Lepidopteran larval growth has been found to be correlated  and not correlated  with microbiome composition. Antibiotic treatment of lepidopteran larvae has similarly led to increased growth [27, 116], decreased growth , or no effect on growth . Moreover, increased growth has been observed in axenic larvae . Thus, the causal connections between microbiota and Lepidoptera growth traits remain elusive. One way to identify such connections is through microbiota transplants. Transplants (or bacteriotherapy) have been extensively applied in the biomedical field to study the potential of microbes to impact health and disease [1, 118, 126]. The principle is to transfer microbes from a healthy individual to an unhealthy individual aiming to enrich beneficial microbes and restore a balanced microbiome. In insects, gut microbiota transplants are starting to reveal the importance of microbes in host development, immune response, and survival in dung beetles, cockroaches, bumblebees and parasitoid wasps [42, 68, 78, 80, 113]. However, such studies are lacking in Lepidoptera, one of the most species-rich and ecologically important groups of insects, in which less than 0.1% of species have been screened for microbes . The uncertainties of the functional role and specificity of microbes in Lepidoptera make this group a particularly important target for transplant experiments.
Here, we investigate the effect of microbiome transplantation on wood tiger moths (Arctia plantaginis) with distinct genetic backgrounds and life-history traits. A reciprocal faecal transplantation was carried out between wood tiger moths of two colour genotypes that differ in the duration of their larval stage by adding frass (i.e., larval faeces) to their diet. The experimental insects have been reared in the laboratory for several generations, kept in similar conditions and fed the same diet. We followed the microbiome’s compositional changes during larval development and in the resulting adults. Thus, any consistent microbiome differences between host genotypes could reflect selective filtering of bacteria. We ask (i) if each genotype has its own associated microbiome, (ii) if it is stable across life-stages, and (iii) if microbiome transplant can reverse the growth rate between the genotypes. We also examine if the transplantation impacts other important fitness traits, such as pupal mass and the volume of defensive secretions.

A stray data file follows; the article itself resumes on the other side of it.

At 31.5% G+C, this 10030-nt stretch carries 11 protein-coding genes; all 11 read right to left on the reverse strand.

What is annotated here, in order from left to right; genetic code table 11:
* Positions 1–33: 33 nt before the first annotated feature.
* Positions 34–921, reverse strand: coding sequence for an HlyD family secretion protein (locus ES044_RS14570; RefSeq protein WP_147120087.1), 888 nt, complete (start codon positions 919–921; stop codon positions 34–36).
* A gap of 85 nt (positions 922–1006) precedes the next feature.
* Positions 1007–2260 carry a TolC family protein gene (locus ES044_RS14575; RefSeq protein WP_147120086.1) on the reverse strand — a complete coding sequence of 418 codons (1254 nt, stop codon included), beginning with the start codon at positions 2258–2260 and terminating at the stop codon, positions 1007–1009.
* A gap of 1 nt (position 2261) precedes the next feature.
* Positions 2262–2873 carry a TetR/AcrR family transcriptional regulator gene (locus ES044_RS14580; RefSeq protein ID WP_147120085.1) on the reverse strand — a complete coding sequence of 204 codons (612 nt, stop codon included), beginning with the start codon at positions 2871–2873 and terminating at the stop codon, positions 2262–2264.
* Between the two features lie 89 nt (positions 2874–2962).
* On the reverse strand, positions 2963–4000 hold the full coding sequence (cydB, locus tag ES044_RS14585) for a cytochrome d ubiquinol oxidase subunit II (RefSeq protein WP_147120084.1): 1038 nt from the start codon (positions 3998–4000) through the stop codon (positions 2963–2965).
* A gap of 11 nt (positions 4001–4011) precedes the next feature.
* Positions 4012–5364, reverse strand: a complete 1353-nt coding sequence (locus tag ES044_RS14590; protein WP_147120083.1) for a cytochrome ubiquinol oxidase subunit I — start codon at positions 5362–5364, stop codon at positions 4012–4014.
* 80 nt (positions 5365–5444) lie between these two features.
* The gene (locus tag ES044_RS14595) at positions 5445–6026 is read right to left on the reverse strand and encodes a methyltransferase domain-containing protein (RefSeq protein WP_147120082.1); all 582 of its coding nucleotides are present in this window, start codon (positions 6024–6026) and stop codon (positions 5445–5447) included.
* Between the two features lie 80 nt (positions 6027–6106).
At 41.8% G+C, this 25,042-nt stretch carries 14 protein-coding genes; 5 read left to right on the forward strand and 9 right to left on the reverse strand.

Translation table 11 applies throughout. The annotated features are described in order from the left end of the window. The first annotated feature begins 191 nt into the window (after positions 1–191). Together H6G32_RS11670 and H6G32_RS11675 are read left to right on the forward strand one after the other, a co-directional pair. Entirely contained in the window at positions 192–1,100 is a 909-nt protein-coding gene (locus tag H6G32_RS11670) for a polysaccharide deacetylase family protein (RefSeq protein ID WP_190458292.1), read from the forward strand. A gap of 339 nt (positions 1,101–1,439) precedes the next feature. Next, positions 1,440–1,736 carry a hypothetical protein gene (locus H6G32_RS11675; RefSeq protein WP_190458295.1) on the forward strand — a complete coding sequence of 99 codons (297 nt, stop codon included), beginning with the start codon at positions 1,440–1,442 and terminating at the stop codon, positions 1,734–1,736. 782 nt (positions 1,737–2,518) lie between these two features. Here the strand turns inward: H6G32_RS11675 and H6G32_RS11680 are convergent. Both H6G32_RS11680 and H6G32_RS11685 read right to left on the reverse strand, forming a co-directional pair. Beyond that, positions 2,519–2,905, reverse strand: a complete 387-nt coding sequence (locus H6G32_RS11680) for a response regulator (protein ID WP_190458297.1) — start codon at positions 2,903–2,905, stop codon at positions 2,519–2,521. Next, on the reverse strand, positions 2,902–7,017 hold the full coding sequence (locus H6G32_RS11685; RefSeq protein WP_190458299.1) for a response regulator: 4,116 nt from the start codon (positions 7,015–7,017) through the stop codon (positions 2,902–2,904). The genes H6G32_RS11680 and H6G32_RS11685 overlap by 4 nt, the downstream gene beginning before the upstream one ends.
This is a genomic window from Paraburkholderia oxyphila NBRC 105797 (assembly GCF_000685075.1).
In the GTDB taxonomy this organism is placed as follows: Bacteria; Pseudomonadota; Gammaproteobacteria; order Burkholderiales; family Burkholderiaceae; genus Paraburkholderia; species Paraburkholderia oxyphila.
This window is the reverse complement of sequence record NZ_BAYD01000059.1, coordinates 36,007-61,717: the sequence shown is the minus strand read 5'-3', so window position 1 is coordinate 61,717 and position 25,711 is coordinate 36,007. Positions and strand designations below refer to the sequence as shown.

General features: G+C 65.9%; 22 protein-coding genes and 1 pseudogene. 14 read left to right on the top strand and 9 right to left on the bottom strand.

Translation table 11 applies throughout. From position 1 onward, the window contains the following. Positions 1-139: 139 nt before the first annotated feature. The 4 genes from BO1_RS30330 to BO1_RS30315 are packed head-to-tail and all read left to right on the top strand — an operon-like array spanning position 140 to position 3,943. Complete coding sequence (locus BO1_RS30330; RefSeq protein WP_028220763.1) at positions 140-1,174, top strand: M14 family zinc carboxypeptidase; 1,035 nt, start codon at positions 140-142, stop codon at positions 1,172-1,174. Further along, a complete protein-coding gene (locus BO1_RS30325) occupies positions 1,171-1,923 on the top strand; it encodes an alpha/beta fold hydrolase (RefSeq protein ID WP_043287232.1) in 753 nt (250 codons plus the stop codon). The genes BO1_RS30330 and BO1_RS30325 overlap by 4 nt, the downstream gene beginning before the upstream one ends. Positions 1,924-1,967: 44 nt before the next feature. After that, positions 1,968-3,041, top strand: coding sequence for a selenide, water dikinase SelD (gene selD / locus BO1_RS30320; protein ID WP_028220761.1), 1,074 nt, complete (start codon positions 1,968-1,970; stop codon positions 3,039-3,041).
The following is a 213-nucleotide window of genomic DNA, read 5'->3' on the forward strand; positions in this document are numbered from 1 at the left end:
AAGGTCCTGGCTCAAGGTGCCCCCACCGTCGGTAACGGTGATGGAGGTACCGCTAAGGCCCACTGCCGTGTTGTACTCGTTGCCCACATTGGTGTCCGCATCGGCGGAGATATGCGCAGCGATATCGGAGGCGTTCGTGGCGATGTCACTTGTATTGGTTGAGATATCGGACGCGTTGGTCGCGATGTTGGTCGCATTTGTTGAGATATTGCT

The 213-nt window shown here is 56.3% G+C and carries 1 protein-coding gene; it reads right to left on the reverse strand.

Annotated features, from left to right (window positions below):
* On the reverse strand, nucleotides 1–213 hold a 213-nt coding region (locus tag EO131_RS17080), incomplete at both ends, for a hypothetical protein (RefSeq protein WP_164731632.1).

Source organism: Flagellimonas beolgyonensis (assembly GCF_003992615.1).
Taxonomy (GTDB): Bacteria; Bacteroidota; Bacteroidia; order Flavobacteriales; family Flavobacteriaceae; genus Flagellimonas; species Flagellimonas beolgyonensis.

Study species and genotype lines
The wood tiger moth is an aposematic species distributed throughout the Holarctic . In Europe, males display colour polymorphism, having yellow or white hindwings and co-occur at variable frequencies within populations [25, 37]. The two colour morphs differ in key fitness traits such as mating success [30, 69], immune responses , protection against predators [56, 87], and flight activity . The yellow-white hindwing polymorphism is determined by a single Mendelian locus with two alleles in which the yellow allele (y) is recessive to the white (W) allele . Hence, the white colouration is produced by WW and Wy allelic combinations, whereas yy produces yellow. Analyses of selection lines show that the homozygous genotypes differ in the length of their larval stage (i.e., from egg hatching to pupation). Individuals of the WW genotype have a significantly shorter larval stage than those of the yy genotype (Additional file 1: Fig. S1). Adults of both colour morphs release defensive secretions from their anal cavity, which are effective at deterring invertebrate predators, with yellows having stronger chemical defence than whites . Thus, this species offers a good opportunity to study the impact of microbes on life-history and fitness traits in relation to the host’s genetic background.
Larval sampling and rearing before frass transplant
Genotype selection lines of wood tiger moths have been maintained for over 12 generations at the University of Jyväskylä, Central Finland. For this study, we selected four families of WW and four of yy genotypes to characterize their bacterial communities as they develop with or without faecal transplantation (see below). We included four families to cover for possible variation among families in the analysis of genotype effects, and we did not analyze family effects. The general rearing protocol and the pedigree are described in detail in Nokelainen et al.  and De Pasqual et al. . In the rearing protocol, larvae are fed with dandelion (Taraxacum spp.) collected from the wild without disinfection or antibiotic supplementation. Here we modified the rearing protocol as follows. Immediately after hatching and before being given any food, we collected larvae to assess the bacteria in newly hatched larvae. Newly hatched larvae are too small for dissection (~ 2 mm), and hence, the whole larva was used. The larvae were surface sterilized to exclude microbial contamination from the environment. We cut the filter from a 1-ml filter tip and placed it inside a 1.5-ml tube. We pooled four larvae into a sample on the filter and added 450 μl of autoclaved double-distilled water (AddH2O), creating a whirlpool with a 1-ml filtered pipette tip for 2 min. The water was collected and the procedure was repeated three times. The collected washing water (Table 1) was stored at − 20 °C until DNA extraction to represent bacteria on the outside of the larva, including environmental contamination. The washed larvae were then transferred to a new 1-ml filter tip, rinsed with 450 μl of 5% sodium hypochlorite (NaOCl) solution, and centrifuged at 2000 rpm for 30 s. The rinsing process was repeated three times, after which the surface sterilized larvae were stored at − 20 °C until DNA extraction (hatched larvae in Table 1).